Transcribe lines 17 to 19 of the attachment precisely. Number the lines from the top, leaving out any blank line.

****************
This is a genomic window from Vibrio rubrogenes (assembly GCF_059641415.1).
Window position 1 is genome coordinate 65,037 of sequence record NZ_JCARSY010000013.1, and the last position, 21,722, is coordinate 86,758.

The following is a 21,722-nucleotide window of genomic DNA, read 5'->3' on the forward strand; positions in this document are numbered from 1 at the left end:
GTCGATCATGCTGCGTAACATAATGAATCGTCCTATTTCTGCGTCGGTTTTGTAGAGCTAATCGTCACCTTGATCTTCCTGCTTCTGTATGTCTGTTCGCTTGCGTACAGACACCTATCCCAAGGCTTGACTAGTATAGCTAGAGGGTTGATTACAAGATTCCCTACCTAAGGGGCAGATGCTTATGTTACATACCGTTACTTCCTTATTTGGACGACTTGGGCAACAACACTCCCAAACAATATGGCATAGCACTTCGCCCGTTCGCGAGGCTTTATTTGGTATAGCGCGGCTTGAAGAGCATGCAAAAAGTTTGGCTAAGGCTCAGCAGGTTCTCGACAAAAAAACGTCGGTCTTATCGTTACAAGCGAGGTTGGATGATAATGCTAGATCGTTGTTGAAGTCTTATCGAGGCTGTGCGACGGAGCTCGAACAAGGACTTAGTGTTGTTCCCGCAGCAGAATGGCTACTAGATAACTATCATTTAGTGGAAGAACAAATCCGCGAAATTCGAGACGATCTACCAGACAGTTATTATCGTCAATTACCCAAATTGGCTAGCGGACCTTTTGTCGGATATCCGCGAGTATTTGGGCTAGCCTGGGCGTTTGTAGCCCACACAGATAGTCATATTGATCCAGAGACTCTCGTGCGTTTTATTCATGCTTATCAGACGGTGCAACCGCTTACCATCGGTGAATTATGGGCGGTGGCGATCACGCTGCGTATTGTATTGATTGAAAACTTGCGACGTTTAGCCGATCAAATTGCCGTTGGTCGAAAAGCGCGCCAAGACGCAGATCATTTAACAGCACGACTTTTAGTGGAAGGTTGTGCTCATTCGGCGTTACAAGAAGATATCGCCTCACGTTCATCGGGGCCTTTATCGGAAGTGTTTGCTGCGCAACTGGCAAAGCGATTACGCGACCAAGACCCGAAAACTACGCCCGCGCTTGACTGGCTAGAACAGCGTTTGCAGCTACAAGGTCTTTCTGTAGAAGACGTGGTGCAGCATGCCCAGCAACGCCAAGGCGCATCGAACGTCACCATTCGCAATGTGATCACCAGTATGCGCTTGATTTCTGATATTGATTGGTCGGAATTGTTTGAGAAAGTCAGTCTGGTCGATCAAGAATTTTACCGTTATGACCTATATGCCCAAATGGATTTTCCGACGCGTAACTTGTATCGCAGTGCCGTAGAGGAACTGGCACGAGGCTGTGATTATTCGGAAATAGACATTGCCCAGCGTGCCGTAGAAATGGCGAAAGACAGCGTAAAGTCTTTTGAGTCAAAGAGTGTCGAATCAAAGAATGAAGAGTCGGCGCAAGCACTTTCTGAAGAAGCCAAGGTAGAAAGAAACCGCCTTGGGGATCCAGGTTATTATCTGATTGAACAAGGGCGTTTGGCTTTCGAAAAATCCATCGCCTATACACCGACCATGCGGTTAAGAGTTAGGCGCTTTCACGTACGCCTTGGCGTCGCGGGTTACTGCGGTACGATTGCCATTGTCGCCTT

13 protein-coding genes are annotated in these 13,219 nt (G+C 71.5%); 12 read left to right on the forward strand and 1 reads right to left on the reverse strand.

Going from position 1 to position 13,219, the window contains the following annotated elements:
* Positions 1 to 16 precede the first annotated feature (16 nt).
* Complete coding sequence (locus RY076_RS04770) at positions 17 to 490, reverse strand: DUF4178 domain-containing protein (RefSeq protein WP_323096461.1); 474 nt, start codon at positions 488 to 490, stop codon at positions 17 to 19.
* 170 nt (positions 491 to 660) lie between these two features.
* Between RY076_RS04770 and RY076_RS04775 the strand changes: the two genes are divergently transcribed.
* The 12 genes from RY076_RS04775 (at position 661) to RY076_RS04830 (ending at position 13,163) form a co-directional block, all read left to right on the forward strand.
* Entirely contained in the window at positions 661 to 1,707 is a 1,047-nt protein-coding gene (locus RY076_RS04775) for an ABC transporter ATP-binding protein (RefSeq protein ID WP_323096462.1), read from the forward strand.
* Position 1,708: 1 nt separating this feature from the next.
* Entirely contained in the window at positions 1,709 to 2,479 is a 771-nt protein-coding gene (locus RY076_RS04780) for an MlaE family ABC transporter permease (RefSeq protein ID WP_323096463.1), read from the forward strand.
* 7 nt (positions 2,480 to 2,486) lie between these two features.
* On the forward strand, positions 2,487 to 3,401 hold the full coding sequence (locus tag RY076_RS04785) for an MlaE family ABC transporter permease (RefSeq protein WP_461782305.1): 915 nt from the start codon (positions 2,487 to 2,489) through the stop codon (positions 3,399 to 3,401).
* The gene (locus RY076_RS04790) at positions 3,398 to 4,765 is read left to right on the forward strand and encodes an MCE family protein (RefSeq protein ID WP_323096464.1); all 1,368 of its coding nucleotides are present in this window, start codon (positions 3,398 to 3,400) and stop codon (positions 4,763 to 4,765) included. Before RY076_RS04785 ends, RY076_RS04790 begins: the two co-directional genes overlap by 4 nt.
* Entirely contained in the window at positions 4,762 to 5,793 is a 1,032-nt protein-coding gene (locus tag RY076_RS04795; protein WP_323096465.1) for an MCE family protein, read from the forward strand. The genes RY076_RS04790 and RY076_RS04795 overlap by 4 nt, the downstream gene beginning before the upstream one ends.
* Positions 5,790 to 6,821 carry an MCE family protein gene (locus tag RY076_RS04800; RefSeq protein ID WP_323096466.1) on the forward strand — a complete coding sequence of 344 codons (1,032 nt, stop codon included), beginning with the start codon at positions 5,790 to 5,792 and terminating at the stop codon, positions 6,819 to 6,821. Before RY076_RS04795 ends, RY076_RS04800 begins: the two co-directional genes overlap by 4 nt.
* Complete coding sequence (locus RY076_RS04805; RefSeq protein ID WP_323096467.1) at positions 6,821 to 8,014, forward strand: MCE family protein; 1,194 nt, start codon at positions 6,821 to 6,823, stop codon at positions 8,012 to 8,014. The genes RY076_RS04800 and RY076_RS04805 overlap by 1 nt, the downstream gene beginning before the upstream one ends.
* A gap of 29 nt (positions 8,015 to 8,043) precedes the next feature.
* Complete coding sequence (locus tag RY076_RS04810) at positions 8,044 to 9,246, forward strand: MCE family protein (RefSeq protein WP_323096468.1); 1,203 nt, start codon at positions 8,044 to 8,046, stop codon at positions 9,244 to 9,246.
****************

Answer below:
* The gene (locus RY076_RS04790) at positions 3,398 to 4,765 is read left to right on the forward strand and encodes an MCE family protein (RefSeq protein ID WP_323096464.1); all 1,368 of its coding nucleotides are present in this window, start codon (positions 3,398 to 3,400) and stop codon (positions 4,763 to 4,765) included. Before RY076_RS04785 ends, RY076_RS04790 begins: the two co-directional genes overlap by 4 nt.
* Entirely contained in the window at positions 4,762 to 5,793 is a 1,032-nt protein-coding gene (locus tag RY076_RS04795; protein WP_323096465.1) for an MCE family protein, read from the forward strand. The genes RY076_RS04790 and RY076_RS04795 overlap by 4 nt, the downstream gene beginning before the upstream one ends.
* Positions 5,790 to 6,821 carry an MCE family protein gene (locus tag RY076_RS04800; RefSeq protein ID WP_323096466.1) on the forward strand — a complete coding sequence of 344 codons (1,032 nt, stop codon included), beginning with the start codon at positions 5,790 to 5,792 and terminating at the stop codon, positions 6,819 to 6,821. Before RY076_RS04795 ends, RY076_RS04800 begins: the two co-directional genes overlap by 4 nt.